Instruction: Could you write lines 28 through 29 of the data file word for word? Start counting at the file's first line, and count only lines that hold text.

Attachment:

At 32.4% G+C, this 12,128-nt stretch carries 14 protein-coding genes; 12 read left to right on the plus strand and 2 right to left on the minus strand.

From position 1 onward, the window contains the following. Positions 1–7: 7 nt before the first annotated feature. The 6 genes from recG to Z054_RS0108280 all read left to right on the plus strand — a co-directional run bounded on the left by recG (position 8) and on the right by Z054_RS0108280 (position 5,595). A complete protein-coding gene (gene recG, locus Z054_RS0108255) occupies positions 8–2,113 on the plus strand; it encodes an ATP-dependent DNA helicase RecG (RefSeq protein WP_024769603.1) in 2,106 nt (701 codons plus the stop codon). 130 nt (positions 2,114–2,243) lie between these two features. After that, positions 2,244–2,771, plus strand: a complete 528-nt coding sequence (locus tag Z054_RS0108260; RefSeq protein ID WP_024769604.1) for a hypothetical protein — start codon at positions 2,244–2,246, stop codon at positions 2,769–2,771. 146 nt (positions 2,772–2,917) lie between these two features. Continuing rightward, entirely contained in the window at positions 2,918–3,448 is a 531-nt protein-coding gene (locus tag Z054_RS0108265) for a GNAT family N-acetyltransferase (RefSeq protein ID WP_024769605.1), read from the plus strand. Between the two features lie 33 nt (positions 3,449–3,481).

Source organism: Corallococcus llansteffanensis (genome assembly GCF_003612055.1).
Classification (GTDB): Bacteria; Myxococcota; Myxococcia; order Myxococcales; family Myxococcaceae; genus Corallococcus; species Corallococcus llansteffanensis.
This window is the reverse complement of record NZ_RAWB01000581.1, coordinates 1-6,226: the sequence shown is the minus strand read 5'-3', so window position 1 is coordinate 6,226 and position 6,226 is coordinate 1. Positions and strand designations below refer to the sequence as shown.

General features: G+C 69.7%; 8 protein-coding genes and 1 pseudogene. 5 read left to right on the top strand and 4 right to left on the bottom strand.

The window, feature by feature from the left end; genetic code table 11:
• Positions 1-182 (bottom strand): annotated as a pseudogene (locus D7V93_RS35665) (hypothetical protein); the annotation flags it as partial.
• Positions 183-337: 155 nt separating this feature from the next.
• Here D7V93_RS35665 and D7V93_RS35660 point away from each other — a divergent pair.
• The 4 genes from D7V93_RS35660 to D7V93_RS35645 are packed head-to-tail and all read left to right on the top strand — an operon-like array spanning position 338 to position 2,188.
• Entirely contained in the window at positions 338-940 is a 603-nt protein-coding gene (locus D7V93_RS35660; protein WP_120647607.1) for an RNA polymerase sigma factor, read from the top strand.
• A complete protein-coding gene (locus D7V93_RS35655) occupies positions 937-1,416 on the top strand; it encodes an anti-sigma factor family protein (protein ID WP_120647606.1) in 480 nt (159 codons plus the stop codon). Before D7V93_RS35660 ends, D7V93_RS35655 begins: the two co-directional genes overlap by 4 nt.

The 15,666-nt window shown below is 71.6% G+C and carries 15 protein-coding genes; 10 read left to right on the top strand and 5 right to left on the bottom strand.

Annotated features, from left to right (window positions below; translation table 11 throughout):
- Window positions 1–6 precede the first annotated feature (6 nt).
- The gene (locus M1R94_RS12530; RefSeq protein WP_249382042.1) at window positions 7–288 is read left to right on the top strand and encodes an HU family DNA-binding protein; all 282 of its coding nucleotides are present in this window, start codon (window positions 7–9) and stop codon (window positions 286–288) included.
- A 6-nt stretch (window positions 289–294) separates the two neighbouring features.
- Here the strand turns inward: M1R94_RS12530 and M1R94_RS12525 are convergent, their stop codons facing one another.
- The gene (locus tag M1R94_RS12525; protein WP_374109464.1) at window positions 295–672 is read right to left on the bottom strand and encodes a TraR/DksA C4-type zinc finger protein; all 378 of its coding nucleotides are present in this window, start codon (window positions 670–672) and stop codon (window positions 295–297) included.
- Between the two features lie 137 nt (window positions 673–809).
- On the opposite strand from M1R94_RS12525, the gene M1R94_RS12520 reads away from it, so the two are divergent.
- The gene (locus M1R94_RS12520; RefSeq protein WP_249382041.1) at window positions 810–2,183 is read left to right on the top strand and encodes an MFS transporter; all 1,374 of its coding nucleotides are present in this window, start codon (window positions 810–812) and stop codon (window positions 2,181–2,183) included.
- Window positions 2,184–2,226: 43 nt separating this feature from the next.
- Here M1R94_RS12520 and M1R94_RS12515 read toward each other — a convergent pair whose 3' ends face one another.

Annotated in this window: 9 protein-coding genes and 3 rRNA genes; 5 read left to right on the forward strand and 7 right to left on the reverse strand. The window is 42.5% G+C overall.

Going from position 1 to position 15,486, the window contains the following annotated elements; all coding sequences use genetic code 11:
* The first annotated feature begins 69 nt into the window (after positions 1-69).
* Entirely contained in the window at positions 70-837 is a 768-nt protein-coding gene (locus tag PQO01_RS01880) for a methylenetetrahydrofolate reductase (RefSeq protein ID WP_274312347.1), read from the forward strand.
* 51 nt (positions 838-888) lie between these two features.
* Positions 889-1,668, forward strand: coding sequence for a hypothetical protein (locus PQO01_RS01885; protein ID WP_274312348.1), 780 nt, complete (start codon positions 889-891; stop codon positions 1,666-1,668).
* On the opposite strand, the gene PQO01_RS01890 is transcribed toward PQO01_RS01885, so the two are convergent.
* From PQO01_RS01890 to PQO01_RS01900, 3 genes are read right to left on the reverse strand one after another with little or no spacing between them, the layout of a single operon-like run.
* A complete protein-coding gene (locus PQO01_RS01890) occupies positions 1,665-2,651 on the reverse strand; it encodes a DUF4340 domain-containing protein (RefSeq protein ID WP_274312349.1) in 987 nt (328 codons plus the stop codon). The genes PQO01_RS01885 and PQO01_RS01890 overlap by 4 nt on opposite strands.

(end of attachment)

* The first annotated feature begins 69 nt into the window (after positions 1-69).
* Entirely contained in the window at positions 70-837 is a 768-nt protein-coding gene (locus tag PQO01_RS01880) for a methylenetetrahydrofolate reductase (RefSeq protein ID WP_274312347.1), read from the forward strand.